The irony of today's campaign fisticuffs: FOX News tries to clear
Romney's name with a statement about his tenure at Bain Capital:
Contacted by Fox News and asked about the documents, a source at Bain Capital insisted that Romney never returned to the firm or did any substantive work for it, or for its "portfolio companies," after February 1999. - July 2, FOX News in a piece about "Obama's Vicious Lies" about Bain Capital. (emphasis mine)
But documents filed by Bain and Stericycle with the Securities and Exchange Commission--and obtained by Mother Jones--list Romney as an active participant in the investment. And this deal helped Stericycle, a company with a poor safety record, grow, while yielding tens of millions of dollars in profits for Romney and his partners. The documents--one of which was signed by Romney--also contradict the official account of Romney's exit from Bain. (emphasis mine)
What Will Matt Rhoades Do?
In the field of political campaigns, the campaign manager is king - when he can do his job right: he is not merely a "spin meister" but the man who navigates the entire campaign through thick and thin waters. The problem with being a Republican campaign manager, is that candidates are vetted too poorly: if a campaign manager doesn't know exactly how many times and exactly where a candidate peed in his life, he's hamstrung...and worthless. Rick Perry's manager, Joe Allbaugh, would no doubt have loved to know about Perry's "N*ggerhead" and the McCain campaign showed world class non-vetting when it chose Sarah Palin. Matt Rhoades is a very quiet, behind-the-scenes character. Suspiciously so:
In a Republican primary packed with highly flammable candidates who have taken turns at self-immolation, Rhoades is the organizing force behind Romney's safe and smooth campaign. - Jason Horowitz, Washington Post, November 20th, 2011.
Now, unfortunately, that campaign is neither safe nor smooth:
The document also states that Romney "may be deemed to share voting and dispositive power with respect to" 2,116,588 shares of common stock in Stericycle "in his capacity as sole shareholder" of the Bain entities that invested in the company. That was about 11 percent of the outstanding shares of common stock. (The whole $75 million investment won Bain, Romney, and their partners 22.64 percent of the firm's stock--the largest bloc among the firm's owners.) The original copy of the filing was signed by Romney. ( emphasis mine )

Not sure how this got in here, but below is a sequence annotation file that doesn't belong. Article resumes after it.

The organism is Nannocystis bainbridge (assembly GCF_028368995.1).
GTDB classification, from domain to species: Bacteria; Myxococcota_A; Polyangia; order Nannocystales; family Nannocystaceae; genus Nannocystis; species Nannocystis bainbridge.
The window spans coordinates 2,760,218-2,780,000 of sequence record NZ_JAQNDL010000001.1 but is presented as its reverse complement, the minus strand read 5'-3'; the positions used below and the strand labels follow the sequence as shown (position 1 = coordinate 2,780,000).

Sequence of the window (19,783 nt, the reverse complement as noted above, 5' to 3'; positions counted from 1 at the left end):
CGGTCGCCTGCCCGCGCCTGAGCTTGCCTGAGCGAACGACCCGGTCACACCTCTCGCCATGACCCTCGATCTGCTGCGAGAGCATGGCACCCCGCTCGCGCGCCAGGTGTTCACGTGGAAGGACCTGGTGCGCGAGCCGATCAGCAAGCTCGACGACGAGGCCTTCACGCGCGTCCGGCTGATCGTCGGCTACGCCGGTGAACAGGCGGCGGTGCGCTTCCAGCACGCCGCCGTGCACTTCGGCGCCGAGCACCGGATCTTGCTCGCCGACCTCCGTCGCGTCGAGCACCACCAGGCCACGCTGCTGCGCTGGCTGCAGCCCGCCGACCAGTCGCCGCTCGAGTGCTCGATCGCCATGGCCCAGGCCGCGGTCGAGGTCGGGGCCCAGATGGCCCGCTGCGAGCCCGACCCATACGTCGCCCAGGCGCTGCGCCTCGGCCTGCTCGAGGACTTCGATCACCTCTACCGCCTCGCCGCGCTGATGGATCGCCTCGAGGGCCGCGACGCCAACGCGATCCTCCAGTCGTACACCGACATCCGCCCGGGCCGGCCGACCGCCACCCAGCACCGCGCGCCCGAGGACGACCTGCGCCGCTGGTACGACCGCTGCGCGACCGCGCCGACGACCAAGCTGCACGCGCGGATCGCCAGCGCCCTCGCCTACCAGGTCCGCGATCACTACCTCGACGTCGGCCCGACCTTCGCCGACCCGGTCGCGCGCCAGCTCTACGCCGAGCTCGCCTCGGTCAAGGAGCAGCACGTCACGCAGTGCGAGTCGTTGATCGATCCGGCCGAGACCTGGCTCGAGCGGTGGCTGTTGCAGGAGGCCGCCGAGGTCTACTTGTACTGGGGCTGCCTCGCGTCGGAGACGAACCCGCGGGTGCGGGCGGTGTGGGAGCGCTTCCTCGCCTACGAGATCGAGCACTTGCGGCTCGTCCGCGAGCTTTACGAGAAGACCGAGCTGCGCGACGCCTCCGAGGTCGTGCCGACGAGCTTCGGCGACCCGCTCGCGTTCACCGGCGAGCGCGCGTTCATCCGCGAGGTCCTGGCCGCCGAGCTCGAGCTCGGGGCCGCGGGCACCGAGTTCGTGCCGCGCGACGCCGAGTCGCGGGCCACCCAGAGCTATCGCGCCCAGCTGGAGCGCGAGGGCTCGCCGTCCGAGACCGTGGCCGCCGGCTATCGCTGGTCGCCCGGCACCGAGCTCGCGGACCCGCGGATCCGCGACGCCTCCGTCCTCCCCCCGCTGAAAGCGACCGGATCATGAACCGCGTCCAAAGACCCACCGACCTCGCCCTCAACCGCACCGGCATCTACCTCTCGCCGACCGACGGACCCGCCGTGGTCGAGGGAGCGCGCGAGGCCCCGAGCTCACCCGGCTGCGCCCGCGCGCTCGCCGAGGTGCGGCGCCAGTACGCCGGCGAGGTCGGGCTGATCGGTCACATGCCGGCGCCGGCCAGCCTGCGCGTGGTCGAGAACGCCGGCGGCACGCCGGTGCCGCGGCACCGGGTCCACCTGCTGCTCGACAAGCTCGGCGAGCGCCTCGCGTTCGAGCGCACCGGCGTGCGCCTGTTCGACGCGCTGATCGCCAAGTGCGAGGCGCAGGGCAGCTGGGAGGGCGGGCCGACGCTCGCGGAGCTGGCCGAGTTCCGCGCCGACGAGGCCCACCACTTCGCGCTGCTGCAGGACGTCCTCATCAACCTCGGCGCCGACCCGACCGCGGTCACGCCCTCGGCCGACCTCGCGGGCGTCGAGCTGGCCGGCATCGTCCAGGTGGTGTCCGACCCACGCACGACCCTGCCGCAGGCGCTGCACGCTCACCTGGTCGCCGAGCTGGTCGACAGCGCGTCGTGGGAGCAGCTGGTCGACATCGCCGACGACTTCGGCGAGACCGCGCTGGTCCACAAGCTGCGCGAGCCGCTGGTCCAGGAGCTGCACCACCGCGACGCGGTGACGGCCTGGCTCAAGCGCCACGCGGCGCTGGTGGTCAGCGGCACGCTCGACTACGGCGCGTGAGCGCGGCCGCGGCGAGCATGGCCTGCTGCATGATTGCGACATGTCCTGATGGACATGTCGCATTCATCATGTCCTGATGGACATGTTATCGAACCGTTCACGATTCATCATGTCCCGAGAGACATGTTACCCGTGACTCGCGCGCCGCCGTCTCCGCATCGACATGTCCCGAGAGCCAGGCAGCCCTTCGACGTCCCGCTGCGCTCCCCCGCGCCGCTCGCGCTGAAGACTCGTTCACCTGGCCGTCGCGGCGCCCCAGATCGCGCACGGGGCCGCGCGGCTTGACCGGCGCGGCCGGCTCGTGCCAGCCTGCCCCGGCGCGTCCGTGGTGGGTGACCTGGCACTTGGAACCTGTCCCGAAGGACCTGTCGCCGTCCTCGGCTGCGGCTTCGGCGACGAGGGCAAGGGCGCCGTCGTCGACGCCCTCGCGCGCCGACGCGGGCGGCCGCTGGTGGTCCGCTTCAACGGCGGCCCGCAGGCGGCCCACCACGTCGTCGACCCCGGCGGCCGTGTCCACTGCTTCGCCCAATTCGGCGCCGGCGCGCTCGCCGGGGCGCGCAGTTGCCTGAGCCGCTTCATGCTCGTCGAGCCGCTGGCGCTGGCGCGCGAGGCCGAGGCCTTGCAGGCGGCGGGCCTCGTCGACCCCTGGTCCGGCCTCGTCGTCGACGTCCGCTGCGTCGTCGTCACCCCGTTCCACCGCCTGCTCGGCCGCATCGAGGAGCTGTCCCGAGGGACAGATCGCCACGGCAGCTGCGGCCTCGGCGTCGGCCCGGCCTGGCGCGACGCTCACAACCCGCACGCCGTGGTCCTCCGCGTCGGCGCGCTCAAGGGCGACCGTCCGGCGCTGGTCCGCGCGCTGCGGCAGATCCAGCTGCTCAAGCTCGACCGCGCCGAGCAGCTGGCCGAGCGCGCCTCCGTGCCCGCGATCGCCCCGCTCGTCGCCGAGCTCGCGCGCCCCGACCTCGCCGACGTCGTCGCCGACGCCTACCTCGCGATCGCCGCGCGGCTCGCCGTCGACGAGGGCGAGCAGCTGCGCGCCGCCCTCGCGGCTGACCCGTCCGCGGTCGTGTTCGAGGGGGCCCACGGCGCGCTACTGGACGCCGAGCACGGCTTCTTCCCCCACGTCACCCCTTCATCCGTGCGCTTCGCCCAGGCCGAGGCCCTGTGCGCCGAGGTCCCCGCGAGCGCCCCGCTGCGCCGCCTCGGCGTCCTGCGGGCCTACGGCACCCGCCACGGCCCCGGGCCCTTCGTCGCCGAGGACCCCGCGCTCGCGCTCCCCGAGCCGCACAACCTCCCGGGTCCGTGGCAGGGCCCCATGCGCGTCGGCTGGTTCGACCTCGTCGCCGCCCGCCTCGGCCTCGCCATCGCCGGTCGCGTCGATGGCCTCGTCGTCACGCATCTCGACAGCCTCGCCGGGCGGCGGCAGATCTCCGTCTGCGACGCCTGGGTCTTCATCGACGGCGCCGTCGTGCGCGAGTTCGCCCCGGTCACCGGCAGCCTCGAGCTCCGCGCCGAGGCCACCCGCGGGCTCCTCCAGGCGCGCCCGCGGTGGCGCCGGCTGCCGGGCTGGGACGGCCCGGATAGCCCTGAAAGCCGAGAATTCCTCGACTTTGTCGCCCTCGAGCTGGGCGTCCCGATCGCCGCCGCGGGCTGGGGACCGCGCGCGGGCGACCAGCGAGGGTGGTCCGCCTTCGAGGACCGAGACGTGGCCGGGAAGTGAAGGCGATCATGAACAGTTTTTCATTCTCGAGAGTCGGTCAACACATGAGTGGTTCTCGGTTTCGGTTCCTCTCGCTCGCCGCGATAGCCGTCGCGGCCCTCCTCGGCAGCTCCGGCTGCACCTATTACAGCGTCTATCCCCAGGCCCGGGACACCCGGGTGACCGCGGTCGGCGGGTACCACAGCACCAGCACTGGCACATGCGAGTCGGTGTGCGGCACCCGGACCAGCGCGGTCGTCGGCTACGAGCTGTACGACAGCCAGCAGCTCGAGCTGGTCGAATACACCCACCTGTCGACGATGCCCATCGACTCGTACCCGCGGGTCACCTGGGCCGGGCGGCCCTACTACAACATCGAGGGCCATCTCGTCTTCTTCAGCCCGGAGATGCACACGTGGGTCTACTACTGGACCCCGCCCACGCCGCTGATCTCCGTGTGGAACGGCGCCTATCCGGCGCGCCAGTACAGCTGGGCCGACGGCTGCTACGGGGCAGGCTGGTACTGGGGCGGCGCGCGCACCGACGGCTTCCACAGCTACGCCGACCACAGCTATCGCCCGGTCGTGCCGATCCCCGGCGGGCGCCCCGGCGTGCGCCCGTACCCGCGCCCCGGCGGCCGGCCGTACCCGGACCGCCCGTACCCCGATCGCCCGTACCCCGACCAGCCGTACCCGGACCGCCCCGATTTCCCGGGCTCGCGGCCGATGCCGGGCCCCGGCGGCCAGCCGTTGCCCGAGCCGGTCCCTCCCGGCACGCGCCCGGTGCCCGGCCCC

The Romney campaigns' now-blatant lie, that Romney was effectively "retired" from Bain Captial in February, 1999 certainly puts Romney in a bad position, but what about Rhoades? Romney may only sidetrack the scandal by telling people Obama is behind all of this bru-ha-ha, but Rhoades will have to come up with something better, more substantial.
Echoes of Dick Cheney
Throughout his entire vice-presidential tenure, Dick Cheney eschewed questions about his involvement with Halliburton, the blockbuster war supplier. His "retirement" spin lasted eight years throughout which he received "pension benefits" of approximately $120,00 per year. His closed-door conferences with the corporate behemoth were glossed over time and time again by a Bush administration adept at keeping a great many secrets.So it's possible that the Rhoades management team has taken a page from Cheney's "retirement" meme: let it stand and people will forget about it. And for the record, a "part-time leave of absence" is not "retirement."*
So what will Matt Rhoades do to get Bain off Romney's back? It will take some very, very fancy spin and very adroit footwork to steer the campaign in a forward direction and away from the hammering of the Obama campaign.
*"On February 12, 1999, the Boston Herald reported, "Romney said he will stay on as a part-timer with Bain, providing input on investment and key personnel decisions." And a Bain press release issued on July 19, 1999, noted that Romney was "currently on a part-time leave of absence"--and quoted Romney speaking for Bain Capital."